He’ll finally get an issue that the GOP will give him cover while taking away a hammer that they have to bash his party with. He’ll gain some considerable political capital back and be able to persue some of his domestic goals. It’s a decision that will cost him nothing politically. Essentially the move allows him to change the subject and gain the bully pulpit again.

No way he does it though.

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METS: Minaya’s judgement of talent now the biggest Mets question

The signings of Jon Garland (Padres) and Ben Sheets (A’s) over the past few days were the last available options for the club to begin the season with a new #2 starter. And it was about the money. The Mets obviously felt that the talent available was not worth the cost and that it was better to see what their own pitchers can. So the Mets now will have to rely on healthy rebounds of John Maine, Oliver Perez, and Jon Niese.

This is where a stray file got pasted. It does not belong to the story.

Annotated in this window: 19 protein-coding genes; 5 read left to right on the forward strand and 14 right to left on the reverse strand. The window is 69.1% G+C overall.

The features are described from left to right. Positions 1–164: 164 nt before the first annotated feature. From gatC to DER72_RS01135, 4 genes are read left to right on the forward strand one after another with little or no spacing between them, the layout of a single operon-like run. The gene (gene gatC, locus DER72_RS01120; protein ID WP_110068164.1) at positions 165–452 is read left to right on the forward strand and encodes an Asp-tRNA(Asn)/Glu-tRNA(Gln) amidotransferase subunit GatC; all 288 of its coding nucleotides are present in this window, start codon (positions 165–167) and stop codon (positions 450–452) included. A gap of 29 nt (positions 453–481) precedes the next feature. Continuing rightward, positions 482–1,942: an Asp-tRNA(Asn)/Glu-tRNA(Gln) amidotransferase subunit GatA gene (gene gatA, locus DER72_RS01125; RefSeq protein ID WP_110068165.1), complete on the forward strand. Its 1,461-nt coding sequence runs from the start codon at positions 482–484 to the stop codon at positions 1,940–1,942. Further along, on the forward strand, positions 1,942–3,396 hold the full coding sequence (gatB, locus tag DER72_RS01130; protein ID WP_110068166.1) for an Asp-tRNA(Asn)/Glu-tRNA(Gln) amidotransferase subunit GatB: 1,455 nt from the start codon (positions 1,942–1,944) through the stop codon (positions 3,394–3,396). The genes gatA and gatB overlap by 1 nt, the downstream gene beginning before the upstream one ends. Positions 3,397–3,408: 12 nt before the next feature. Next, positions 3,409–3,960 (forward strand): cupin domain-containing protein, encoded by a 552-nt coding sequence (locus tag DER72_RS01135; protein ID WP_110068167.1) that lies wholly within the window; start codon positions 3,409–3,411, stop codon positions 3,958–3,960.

We are now seeing one of the hidden problems that last seasons crushing amount of injuries resulted in. They had no chips to commit to trades.

Billy Beane thought that Ben Sheets was worth the gamble. Omar Minaya needs for Beane to be wrong.